The fight for independence in the Central African nation was brutal and bloody a French colonial troops sought to repress nationalist voices and fighters.
While the struggle for independence has largely been untold in the country’s school history books, many who witnessed the violence say teh ‘dirty war’ changed their lives dramatically.
It must undertake to compensate victims of the dirty war, which has been carefully concealed by both the French side and the Cameroonian side.
The push for independence
In 1960, aged 21, Njassep joined the Cameroon National Liberation Army (ALNK).
ALNK was the armed wing of the Union of the Peoples of Cameroon (UPC), a nationalist movement established in 1948 that faced repression first by the French and later by Cameroonian soldiers.
French authorities labelled the UPC “communist” and cracked down from 1955, driving the movement underground, though its charismatic founder Ruben Um Nyobe preached non-violence.
After two years of fighting, Njassep was appointed secretary to Ernest Ouandie, a leading figure in the movement. He was sentenced to death but escaped the firing squad, unlike Ouandie, who was executed in 1971.
“We had almost nothing to wage a war with,” Njassep said.
“We carried out ambushes” with machetes, sticks and homemade guns. “If we had had enough weapons, we would have beaten them.”
France oppresses independence seekers
On the night of December 30, 1956, French troops arrived in the town and slaughtered dozens of people, perhaps as many as a hundred, she said.
“We were sitting under a tree when we suddenly heard the crackle of gunfire,” she said. “It was everyone for themselves.”
Taking to her heels, the seven-year-old found herself jumping over bodies. “They were everywhere.”
The troops were looking for UPC independence fighters.
In September 1958, Um Nyobe, nicknamed Mpodol (for “he who brings the word” in the Bassa language), was killed by French troops.
“His body was dragged around and displayed so that everybody (saw the corpse) of a man who was considered immortal,” said Louis Marie Mang, UPC activist in Eseka, where Um Nyobe is buried in a Protestant graveyard.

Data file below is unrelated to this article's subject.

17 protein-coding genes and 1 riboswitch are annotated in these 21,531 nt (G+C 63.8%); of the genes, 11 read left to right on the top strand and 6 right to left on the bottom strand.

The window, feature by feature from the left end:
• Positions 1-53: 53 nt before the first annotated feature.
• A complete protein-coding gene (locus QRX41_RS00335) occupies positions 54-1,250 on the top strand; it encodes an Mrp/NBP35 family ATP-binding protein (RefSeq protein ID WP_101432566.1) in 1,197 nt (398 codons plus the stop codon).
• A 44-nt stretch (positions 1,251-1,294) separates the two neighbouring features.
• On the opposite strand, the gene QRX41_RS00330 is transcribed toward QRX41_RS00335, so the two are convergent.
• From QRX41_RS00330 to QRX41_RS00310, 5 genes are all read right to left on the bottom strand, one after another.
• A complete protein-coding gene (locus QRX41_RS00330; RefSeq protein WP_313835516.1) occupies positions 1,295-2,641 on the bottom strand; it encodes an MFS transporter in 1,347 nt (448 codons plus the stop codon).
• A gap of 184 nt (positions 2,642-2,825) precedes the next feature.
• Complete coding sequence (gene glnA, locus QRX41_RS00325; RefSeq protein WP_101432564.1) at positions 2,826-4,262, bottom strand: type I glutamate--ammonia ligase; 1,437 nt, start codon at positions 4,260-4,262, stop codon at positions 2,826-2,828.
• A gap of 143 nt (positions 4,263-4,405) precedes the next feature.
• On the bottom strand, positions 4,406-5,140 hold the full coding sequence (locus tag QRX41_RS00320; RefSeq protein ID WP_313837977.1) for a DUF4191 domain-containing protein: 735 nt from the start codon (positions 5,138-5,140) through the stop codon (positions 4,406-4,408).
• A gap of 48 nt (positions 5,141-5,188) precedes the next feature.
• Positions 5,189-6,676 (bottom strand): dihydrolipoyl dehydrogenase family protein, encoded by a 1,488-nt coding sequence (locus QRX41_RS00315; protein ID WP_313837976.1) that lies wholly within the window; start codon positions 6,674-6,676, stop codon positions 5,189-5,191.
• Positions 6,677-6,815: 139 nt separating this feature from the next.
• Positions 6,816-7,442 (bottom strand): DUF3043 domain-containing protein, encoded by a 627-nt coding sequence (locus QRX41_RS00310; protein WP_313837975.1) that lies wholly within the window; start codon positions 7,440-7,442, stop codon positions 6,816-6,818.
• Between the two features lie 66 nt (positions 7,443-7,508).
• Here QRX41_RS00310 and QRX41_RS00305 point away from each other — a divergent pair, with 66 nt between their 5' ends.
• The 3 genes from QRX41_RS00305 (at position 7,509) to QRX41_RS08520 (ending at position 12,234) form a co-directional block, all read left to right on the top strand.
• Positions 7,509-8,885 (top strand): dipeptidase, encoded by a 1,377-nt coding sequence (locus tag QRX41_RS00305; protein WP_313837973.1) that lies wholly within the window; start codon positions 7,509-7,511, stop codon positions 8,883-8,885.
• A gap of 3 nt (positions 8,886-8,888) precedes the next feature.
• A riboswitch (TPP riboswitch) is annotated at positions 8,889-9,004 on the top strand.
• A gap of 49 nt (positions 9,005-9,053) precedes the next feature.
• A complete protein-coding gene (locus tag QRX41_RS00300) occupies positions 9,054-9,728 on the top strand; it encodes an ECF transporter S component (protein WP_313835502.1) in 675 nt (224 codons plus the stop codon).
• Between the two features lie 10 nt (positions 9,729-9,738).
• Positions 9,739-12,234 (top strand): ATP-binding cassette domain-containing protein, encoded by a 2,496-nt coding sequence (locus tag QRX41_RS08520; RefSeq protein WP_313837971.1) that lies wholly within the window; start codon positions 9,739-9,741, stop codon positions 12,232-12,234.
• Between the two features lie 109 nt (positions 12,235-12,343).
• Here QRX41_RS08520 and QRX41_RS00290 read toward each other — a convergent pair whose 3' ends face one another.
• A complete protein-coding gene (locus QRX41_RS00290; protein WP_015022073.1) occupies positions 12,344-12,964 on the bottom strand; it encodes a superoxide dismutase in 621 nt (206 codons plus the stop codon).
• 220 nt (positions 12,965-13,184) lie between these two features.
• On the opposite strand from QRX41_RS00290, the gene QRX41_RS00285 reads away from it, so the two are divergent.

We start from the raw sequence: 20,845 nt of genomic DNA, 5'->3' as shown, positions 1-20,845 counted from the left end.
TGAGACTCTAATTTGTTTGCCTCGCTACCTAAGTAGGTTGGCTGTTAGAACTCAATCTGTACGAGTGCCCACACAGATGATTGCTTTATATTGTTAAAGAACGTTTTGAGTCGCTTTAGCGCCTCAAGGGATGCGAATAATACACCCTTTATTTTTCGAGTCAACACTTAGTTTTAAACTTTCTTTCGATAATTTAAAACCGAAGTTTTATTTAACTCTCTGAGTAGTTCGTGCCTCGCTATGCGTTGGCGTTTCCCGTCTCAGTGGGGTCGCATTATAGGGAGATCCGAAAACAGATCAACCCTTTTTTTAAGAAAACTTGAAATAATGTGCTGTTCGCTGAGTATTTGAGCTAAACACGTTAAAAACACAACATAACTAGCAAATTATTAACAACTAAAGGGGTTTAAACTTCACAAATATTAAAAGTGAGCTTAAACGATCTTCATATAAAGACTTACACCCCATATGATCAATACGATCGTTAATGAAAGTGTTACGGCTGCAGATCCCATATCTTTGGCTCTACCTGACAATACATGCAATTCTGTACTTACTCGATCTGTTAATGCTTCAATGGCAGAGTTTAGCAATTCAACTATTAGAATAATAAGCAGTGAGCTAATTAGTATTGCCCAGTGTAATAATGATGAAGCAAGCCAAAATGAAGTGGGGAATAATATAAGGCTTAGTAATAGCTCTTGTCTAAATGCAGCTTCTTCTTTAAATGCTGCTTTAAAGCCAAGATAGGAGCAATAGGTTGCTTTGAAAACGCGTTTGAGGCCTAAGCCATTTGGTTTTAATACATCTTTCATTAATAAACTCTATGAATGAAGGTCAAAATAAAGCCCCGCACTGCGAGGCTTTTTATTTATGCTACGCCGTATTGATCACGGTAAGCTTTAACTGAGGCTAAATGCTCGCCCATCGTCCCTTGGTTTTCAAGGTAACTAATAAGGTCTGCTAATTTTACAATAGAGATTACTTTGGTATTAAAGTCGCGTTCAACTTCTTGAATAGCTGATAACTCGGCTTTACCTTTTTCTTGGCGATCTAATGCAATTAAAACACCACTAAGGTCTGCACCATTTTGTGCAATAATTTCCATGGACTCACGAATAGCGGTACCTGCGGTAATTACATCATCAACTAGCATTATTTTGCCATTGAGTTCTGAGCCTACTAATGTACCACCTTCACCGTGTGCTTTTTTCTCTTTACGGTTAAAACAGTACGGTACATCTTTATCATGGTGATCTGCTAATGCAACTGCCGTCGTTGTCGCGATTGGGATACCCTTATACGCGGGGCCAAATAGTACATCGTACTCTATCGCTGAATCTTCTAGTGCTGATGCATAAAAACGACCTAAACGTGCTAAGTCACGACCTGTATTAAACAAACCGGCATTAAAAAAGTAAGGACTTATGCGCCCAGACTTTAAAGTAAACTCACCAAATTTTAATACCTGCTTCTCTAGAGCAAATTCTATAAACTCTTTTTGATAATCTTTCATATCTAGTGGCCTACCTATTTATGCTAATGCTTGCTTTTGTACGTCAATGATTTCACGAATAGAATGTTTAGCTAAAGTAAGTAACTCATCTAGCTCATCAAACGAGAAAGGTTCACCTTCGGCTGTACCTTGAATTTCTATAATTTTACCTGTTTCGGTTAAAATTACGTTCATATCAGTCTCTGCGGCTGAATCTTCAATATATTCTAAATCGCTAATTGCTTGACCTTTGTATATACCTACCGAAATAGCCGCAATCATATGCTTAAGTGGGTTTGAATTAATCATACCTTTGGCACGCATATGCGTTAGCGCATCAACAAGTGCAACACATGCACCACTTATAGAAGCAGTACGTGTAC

“To prevent traditional rites from being held, he was put in a block of cement and buried (without) a coffin.”
At the time, the ALNK had established its headquarters in the village of Bandenkop, on the land of the main western tribal group, the Bamileke. Fighting was fierce between the nationalists and the French army.
In the rugged valley from which ALNK commanders led operations, there is no sign of human life today and the only sound is that of a bubbling stream.
“This whole zone was regularly bombed” by the French air force, said Michel Eclador Pekoua, a former UPC official.
Pekoua and other nationalists say French planes dropped napalm. France has neither confirmed nor denied the use of the notorious incendiary weapon.
Cameroon’s government fights nationalists
The conflict continued long beyond independence, for repression of the nationalists continued under Cameroon’s first president, Ahmadou Ahidjo, who also banned public references to the UPC and to Um Nyobe.
The violence “passed unnoticed, wiped from memories,” according to Thomas Deltombe, Manuel Domergue and Jacob Tatsitsa, authors of “La guerre du Cameroun” (“Cameroon’s War”), published in 2016.
They estimate that between 1955 and 1964, tens of thousands of people, including civilians as well as UPC members, were killed.
UPC nationalists believe that the independence granted on January 1, 1960 was not what they fought for.
They view the country’s two post-independence presidents, Ahidjo and Paul Biya, who has been in office since 1982, as working hand-in-hand with France.
“We wanted to be free like the other countries. We no longer wanted white people to subjugate us,” said 80-year-old Mathieu Njassep, in his tiny family apartment in Petit Paris, a poor district of Douala, the economic capital.
Tribute to independence fighters
In Ekite, a wreath of flowers lies on the soil of a scrubland field at the end of a dirt track. “The Nation will remember your sacrifice,” says a memorial notice.
“This is one of the mass graves where the nationalists were buried,” said Jean-Louis Kell, a UPC militant.
A second ditch was apparent a dozen metres (yards) away, and “a third was discovered not long ago,” said Benoit Bassemel. He was seven during the French massacre and has tears in his eyes when he tells how his father was murdered.
Cameroon, France acknowledge independence struggle, atrocities
For many years the conflict mostly remained taboo in Cameroon. It was in the 1990s, when the authorities came under mounting pressure for democratic change, that people began to raise the historic past.
Biya, in a speech in 2010, paid tribute to “people who dreamed of (independence), fought to obtain it and sacrificed their lives for it… Our people should be eternally grateful to them.”
After years of French silence, then president Francois Hollande in 2015 became his country’s first head of state to speak of “a repression” of Cameroonian nationalists leading to “tragic episodes”.
For many survivors, this is not enough.
“France must accept its responsibility,” Nono said.
“It must undertake to compensate victims of the dirty war, which has been carefully concealed by both the French side and the Cameroonian side.”
On a road 30 kilometres (19 miles) to the north, in Bafoussam, a roundabout is known as the “crossroads of the guerrillas,” for it was where the decapitated heads of nationalists were placed on show, said Theophile Nono, head of a historical association, Memoire 60.
The regime’s methods “ranged from the arrest and arbitrary imprisonment of any Cameroonian suspected of ‘rebellion’ to systematic torture, with extrajudicial summary executions,” Nono said.